COVID-19 and Joblessness in Canada: A firm perspective

COVID-19 and Joblessness in Canada: A firm perspective

Larger firms have responded differently to COVID-19 compared to smaller firms, being able to retain more workers initially. However, without targeted support aimed at them, that may soon change.
COVID-19 and Joblessness in Canada: A firm perspective
Viet Vu
Economist
Steve Denney
Research Collaborator + Ph.D, Munk School of Global Affairs and Public Policy
May 7, 2020
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COVID-19 is a public health crisis that has caused serious disruption in our economy. Statistics Canada estimates that more than one million jobs were lost between February and March 2020, with many more experiencing other forms of disruptions in their work. Previous research suggests that larger firms, due to their structural and organizational differences, respond differently to economic shocks than smaller firms. Is this difference reflected in their response to COVID-19?

Our analysis of the March Labour Force Survey (LFS) clearly shows that large firms responded differently. Employees working in larger firms experienced relatively fewer employment losses, demonstrating a larger firm’s ability to withstand the initial impact of the pandemic. 

We also identified a number of notable employment trends within the numbers, some of which include: 

  • Job loss rates experienced by women were disproportionately higher at smaller firms
  • The magnitude of layoffs for younger people were high for all firm sizes – however, larger firms did not experience employment losses among those of core working age. We did see a reduction in the number of workers aged 65+ in all firm sizes, likely reflecting increased levels of retirement.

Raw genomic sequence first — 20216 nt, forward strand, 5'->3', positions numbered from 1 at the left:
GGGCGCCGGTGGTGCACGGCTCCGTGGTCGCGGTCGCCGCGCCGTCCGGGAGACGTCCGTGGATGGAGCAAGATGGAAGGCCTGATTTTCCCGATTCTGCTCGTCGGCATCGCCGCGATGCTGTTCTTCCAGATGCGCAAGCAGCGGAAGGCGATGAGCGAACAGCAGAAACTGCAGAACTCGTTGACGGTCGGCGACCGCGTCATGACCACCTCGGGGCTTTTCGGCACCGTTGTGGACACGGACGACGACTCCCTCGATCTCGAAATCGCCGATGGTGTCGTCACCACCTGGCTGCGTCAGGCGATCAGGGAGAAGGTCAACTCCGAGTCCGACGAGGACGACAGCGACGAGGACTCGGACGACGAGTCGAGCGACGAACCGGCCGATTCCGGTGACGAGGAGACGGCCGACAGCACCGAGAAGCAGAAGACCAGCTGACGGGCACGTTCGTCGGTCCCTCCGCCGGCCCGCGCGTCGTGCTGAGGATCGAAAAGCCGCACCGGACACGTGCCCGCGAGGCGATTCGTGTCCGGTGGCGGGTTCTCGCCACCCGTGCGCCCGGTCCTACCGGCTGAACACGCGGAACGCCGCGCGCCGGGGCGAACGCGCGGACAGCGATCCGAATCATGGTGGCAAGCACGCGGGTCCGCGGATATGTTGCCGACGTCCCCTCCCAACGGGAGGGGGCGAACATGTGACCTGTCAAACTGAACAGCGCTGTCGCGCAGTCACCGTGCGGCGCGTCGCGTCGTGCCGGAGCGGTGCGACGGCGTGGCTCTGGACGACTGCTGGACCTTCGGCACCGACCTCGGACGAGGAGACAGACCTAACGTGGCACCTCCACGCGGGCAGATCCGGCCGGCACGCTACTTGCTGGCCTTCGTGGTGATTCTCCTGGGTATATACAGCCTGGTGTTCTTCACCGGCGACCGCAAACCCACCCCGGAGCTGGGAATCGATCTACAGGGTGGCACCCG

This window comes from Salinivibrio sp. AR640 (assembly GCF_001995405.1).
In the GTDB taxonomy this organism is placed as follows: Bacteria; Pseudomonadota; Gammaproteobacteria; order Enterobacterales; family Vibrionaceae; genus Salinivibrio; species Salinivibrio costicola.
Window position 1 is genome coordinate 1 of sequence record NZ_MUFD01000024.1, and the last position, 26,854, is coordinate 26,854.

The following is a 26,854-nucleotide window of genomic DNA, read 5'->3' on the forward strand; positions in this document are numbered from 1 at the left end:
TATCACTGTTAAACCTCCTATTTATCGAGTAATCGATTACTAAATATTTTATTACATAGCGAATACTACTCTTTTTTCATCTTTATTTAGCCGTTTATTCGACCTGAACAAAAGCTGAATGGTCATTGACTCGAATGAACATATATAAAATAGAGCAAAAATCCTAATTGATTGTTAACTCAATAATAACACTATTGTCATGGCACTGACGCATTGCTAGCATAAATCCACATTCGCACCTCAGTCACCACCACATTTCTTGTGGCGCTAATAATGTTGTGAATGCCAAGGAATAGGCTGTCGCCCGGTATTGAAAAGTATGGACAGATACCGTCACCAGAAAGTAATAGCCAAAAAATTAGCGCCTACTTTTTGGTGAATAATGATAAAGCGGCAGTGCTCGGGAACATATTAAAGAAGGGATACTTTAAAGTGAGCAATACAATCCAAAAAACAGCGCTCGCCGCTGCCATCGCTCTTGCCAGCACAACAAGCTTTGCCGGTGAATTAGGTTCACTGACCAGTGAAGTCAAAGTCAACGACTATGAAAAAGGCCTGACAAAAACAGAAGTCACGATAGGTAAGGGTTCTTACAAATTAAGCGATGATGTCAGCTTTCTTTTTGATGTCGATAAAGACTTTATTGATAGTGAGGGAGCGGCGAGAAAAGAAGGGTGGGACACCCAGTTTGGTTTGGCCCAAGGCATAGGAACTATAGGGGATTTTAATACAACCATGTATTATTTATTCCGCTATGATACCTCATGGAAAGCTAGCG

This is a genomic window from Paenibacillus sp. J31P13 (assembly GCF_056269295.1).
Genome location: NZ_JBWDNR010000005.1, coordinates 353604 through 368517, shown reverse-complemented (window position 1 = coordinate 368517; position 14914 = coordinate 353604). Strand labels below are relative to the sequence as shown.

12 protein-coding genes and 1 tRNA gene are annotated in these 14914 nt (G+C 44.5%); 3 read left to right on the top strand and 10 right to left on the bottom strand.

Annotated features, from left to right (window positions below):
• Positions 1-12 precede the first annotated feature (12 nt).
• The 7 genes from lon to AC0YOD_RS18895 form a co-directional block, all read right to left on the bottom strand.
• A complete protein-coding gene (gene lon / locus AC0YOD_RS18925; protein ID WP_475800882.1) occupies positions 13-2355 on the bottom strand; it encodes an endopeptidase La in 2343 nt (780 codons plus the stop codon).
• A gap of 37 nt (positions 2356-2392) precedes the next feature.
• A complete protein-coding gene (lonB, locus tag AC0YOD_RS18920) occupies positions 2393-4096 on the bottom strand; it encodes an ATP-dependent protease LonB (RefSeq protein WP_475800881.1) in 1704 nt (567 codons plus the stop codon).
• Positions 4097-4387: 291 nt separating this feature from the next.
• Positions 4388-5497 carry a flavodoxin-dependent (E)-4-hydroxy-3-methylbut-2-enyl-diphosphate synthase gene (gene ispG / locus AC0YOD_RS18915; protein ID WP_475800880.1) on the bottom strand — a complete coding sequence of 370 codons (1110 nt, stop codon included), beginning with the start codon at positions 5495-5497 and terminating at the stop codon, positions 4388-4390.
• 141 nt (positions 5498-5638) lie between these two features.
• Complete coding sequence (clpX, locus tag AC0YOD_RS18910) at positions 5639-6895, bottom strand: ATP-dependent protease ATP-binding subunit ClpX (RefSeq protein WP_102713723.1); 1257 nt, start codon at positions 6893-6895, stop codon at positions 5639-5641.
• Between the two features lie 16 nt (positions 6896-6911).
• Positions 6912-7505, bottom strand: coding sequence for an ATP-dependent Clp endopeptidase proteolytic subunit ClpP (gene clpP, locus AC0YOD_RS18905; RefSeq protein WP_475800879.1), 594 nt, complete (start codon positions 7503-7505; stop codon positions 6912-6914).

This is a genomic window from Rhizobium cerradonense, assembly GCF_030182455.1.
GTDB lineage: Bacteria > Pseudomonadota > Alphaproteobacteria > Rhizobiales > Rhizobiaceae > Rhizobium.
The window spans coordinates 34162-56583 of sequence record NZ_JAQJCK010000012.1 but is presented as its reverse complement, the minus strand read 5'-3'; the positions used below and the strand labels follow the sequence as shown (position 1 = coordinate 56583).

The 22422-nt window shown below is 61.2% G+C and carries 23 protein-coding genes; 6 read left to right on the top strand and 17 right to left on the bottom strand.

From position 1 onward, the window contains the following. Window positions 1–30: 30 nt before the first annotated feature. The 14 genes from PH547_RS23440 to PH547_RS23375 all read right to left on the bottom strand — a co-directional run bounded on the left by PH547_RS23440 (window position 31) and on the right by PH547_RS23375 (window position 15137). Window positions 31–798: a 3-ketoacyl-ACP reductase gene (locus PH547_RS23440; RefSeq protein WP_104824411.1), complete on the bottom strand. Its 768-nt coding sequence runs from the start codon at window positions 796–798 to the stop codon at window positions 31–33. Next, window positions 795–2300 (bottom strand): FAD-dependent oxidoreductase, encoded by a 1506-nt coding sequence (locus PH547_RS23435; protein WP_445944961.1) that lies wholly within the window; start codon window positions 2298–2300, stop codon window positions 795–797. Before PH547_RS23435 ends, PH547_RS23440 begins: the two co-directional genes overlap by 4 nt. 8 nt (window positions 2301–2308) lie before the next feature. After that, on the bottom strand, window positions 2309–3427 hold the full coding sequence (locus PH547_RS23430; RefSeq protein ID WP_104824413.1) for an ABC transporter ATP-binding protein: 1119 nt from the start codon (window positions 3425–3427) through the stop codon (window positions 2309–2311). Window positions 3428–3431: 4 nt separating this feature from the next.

• Recent immigrants working in firms with fewer than 20 people saw significantly higher unemployment numbers than non-immigrants.
  • Firm size effects vary by industry, but Retail and Food and Accommodation industries saw negative changes in employment across all firm sizes.
  • Employment changes across businesses in major metropolitan areas vary because of differences in the timing of closures. However, it is clear that small businesses were impacted the most.

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"Without establishing specific supports for these large firms, employment conditions may become more bleak in the coming months."

Our analysis indicates that larger firms can better absorb the economic shock, at least for now. Without establishing specific supports for these large firms, employment conditions may become more bleak in the coming months. Such action will be crucial in ensuring the recovery process is as painless as possible. At the same time, a different set of policies must be put in place to support small businesses to ensure that the entrepreneurship ecosystem is not irreparably damaged in the long term. This is true not just for the short term, but for the duration of the recovery process.

Recent public health efforts have proved successful in flattening the curve of COVID-19 in Canada. However, the pandemic and the associated economic crisis are likely far from over. The March Labour Force Survey measured the beginning phases of the economic disruptions and we will be closely monitoring subsequent data releases to update this research. This will improve our understanding of how the employment landscape will be changing for the foreseeable future across Canada.

Our joblessness memo, published on May 7th, 2020, includes all these insights and more. We will be closely watching the April Labour Force numbers – due to be released tomorrow – and look forward to publishing an update to this piece.

Learn more in our complete analysis:

For media enquiries, please contact Lianne George, Director of Strategic Communications at the Brookfield Institute for Innovation + Entrepreneurship.

Viet Vu
Economist
Steve Denney
Research Collaborator + Ph.D, Munk School of Global Affairs and Public Policy
May 7, 2020
Print Page

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